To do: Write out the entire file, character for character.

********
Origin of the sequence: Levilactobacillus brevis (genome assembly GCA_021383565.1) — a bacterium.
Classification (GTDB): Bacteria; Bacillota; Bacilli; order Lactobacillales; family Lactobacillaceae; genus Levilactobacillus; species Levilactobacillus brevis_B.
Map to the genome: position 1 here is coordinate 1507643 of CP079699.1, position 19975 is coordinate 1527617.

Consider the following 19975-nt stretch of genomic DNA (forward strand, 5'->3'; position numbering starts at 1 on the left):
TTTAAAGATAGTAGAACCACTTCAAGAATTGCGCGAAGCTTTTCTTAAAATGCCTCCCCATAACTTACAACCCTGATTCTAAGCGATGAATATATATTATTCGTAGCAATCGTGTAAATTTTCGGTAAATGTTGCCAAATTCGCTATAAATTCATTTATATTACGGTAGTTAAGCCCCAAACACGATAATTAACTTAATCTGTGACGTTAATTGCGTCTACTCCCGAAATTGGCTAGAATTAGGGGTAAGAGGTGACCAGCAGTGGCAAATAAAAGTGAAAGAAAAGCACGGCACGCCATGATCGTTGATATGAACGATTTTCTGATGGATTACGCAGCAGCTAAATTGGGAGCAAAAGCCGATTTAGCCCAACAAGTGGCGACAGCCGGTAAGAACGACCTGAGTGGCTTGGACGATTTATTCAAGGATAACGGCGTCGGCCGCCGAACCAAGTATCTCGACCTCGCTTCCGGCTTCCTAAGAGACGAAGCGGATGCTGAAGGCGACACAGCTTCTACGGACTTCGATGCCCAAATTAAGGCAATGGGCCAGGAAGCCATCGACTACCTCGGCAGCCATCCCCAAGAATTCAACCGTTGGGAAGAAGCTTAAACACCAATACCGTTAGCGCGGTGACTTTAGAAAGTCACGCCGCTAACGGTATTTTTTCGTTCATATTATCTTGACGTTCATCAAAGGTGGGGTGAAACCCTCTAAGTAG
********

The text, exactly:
Origin of the sequence: Levilactobacillus brevis (genome assembly GCA_021383565.1) — a bacterium.
Classification (GTDB): Bacteria; Bacillota; Bacilli; order Lactobacillales; family Lactobacillaceae; genus Levilactobacillus; species Levilactobacillus brevis_B.
Map to the genome: position 1 here is coordinate 1507643 of CP079699.1, position 19975 is coordinate 1527617.

Consider the following 19975-nt stretch of genomic DNA (forward strand, 5'->3'; position numbering starts at 1 on the left):
TTTAAAGATAGTAGAACCACTTCAAGAATTGCGCGAAGCTTTTCTTAAAATGCCTCCCCATAACTTACAACCCTGATTCTAAGCGATGAATATATATTATTCGTAGCAATCGTGTAAATTTTCGGTAAATGTTGCCAAATTCGCTATAAATTCATTTATATTACGGTAGTTAAGCCCCAAACACGATAATTAACTTAATCTGTGACGTTAATTGCGTCTACTCCCGAAATTGGCTAGAATTAGGGGTAAGAGGTGACCAGCAGTGGCAAATAAAAGTGAAAGAAAAGCACGGCACGCCATGATCGTTGATATGAACGATTTTCTGATGGATTACGCAGCAGCTAAATTGGGAGCAAAAGCCGATTTAGCCCAACAAGTGGCGACAGCCGGTAAGAACGACCTGAGTGGCTTGGACGATTTATTCAAGGATAACGGCGTCGGCCGCCGAACCAAGTATCTCGACCTCGCTTCCGGCTTCCTAAGAGACGAAGCGGATGCTGAAGGCGACACAGCTTCTACGGACTTCGATGCCCAAATTAAGGCAATGGGCCAGGAAGCCATCGACTACCTCGGCAGCCATCCCCAAGAATTCAACCGTTGGGAAGAAGCTTAAACACCAATACCGTTAGCGCGGTGACTTTAGAAAGTCACGCCGCTAACGGTATTTTTTCGTTCATATTATCTTGACGTTCATCAAAGGTGGGGTGAAACCCTCTAAGTAG